A nice feature is the soft rubber grips for all of the crowns. These are wonderfully tactile and offer superior grip over the normal hard plastic options. There may be some concerns over their longevity. However, the rubber used for straps take a considerable day-to-day beating with few issues, in my experience.

I was a little disappointed that Bell and Ross did not decide to use a bi-directional bezel in this instance. After all the crown can be screwed down after it is set, making it impossible to accidentally adjust. This would aid ease of use slightly. I’ve never been a fan of pushers with screwdown collars. I can understand their significance but I do find them a bit of a pain. The BR02s are the nicest I’ve used but I would have still preferred a slight reduction in water resistance and normal, unhindered instantaneous pushers.

The hands are incredibly legible. Orange is thought to be the most legible colour under water and I am in no position to argue. This wonderful hue is subtly applied throughout the BR02 and contrasts wonderfully with the otherwise easy-to-read monochromatic design.

Legibility is further enhanced by the white on black dial with bi-compax chronograph layout. This does, of course, mean that the chronograph is only good for measurements under 30 minutes. After that you have to use some mental arithmetic. The chronograph minutes subdial counts up in real time, which I prefer over the usual minute-by-minute incremental progression of most chronographs. The date is perfunctory and can be considered discrete compared to the rest of the watch. It doesn’t take too much searching for though.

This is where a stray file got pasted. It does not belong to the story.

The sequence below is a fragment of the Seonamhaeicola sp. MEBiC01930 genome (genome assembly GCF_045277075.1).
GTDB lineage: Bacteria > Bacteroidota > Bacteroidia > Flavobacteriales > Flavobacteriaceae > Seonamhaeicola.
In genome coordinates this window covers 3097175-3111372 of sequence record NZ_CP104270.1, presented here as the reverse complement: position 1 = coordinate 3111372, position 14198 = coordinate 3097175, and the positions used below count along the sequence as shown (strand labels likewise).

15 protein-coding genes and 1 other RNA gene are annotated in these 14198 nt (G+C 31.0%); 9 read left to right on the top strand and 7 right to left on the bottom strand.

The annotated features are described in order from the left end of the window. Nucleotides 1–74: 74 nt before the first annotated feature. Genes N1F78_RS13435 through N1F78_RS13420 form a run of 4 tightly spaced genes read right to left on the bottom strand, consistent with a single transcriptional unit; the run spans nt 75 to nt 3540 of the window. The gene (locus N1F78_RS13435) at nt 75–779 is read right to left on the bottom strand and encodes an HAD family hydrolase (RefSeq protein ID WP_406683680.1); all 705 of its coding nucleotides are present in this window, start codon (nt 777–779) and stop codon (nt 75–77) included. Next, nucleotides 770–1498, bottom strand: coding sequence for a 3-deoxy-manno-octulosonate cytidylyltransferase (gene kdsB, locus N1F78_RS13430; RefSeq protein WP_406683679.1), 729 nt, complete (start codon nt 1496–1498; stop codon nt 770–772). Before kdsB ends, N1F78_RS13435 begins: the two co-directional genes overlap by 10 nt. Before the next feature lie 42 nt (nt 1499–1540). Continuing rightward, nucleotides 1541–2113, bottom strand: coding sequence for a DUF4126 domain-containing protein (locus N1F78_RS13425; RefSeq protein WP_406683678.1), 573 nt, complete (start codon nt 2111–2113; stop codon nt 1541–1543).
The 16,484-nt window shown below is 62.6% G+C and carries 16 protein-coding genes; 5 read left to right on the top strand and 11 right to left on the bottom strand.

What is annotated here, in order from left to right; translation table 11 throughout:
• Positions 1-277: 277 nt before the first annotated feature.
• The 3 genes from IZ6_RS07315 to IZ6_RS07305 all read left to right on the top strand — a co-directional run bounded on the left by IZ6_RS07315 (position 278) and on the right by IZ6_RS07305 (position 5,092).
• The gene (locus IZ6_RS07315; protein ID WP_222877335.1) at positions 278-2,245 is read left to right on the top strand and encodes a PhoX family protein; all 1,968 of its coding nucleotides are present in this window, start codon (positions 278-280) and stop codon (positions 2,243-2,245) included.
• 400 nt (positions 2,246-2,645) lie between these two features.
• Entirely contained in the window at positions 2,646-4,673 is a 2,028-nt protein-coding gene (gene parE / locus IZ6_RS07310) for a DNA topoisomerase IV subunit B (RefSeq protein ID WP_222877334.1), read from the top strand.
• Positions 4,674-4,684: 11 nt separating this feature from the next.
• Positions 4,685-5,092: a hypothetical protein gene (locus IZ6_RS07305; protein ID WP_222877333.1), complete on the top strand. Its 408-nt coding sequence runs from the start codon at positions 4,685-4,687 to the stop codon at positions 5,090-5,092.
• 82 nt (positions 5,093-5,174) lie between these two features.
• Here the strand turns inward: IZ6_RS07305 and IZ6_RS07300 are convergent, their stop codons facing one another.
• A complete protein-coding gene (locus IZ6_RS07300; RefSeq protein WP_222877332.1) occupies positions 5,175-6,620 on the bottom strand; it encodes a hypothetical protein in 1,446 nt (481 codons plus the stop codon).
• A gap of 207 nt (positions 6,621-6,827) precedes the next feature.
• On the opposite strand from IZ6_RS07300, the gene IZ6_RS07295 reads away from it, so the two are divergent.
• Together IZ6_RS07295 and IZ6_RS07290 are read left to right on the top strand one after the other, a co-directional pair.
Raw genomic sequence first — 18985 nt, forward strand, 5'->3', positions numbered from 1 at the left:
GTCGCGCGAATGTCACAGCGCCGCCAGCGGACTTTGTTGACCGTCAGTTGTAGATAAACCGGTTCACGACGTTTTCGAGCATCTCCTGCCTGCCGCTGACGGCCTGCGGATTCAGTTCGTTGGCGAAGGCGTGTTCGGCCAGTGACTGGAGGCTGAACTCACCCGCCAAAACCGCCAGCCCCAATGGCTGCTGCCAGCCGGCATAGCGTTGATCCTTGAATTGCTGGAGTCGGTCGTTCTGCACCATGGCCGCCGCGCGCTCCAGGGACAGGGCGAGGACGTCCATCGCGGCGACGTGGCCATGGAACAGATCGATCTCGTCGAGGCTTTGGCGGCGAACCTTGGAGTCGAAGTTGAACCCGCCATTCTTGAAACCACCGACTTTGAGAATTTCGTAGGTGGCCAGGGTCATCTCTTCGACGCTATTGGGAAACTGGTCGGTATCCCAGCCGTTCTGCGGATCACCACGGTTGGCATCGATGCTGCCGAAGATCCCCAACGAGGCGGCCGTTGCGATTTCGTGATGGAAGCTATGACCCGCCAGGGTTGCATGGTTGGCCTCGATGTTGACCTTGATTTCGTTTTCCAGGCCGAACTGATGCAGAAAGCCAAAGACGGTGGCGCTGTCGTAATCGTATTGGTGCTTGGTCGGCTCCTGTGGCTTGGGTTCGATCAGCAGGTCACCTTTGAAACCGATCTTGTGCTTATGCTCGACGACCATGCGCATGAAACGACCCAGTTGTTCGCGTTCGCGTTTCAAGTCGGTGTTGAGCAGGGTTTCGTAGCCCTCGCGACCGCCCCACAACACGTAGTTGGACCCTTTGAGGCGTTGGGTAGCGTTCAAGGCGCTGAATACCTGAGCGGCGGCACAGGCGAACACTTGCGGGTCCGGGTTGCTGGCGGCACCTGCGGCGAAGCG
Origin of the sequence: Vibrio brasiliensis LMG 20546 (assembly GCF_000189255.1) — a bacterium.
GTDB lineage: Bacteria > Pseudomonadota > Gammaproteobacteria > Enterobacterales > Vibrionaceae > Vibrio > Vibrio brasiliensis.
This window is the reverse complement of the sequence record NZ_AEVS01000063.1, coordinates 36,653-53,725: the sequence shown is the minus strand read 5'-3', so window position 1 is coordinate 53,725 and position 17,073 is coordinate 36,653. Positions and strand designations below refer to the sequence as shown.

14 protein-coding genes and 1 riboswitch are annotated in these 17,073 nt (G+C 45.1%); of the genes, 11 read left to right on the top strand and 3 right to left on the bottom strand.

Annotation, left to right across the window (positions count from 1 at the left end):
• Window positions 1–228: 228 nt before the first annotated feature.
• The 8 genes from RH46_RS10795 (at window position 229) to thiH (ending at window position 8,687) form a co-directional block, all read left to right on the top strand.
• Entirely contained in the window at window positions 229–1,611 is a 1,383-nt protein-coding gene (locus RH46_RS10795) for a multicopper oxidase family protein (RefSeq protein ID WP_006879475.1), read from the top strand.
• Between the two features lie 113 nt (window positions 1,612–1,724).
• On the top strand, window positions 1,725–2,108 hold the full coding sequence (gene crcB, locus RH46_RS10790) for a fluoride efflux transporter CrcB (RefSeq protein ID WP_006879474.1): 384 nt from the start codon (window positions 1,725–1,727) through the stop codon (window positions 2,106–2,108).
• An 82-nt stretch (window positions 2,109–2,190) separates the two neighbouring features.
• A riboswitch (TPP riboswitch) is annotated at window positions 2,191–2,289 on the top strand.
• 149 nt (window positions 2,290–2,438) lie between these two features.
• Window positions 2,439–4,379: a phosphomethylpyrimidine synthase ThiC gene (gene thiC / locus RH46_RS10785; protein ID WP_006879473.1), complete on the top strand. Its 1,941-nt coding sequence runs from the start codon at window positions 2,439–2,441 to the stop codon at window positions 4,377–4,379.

Readability is not lost after the light deteriorates or the watch is submerged. The lume is not the strongest but does last throughout the night. Bell and Ross have tried to find a common ground between aesthetics and utilitarianism throughout the BR02 and the lume is no exception. It looks stunning in light blue and I admire Bell and Ross for using this colour despite it not being as bright as the usual green Superluminova.

Despite their girth and height the BR02s are very comfortable to wear. You are, of course, aware that you have the watch on and it does offer the wearer a considerable reassurance through its substantial proportions and fit-for-purpose design. It is a thick watch and the four buttons/crowns on the periphery will instantly disqualify it from ever having dress-up watch aspirations. However, it doesn’t look out of place alongside a shirt cuff.

Comfort is further aided by the thick but flexible rubber strap. Yet again the strap and buckle give the impression that they could take some serious strains and stresses in their stride.

A second fabric strap is also included as are the requisite tools required to quickly swap them over. This is all offered in a fabulous water resistant presentation case.

The caseback is screwed down and incorporates an etched Bell and Ross “&” logo, which reduces the amount of movement on the wrist without digging in at all.

In conclusion: I appreciate that I used a large chunk of poetic license at the beginning of this article when I envisaged a Designer’s meeting at Bell and Ross. However, I am intrigued to where truly great designs come from. Does their gestation period come from a forced management derivation or marketing criteria or do they come from a single eureka, blue-sky moment of inspirational genius from a single designer? Either way these ideals and aspirations could not have been better fulfilled within the BR02 range to provide a unique diver’s watch with peerless legibility and functionality. The overall design is incredibly efficient in relaying the information from the multiple complications. To then incorporate a design that evokes daydreams of sub-aqua exploration is pure genius by the designers and pure indulgence for the wearer.
This is my favourite dive watch at this price point.

All words and images by Richard Atkins (unless otherwise stated). This article may not be reproduced in part or whole without the permission of the author.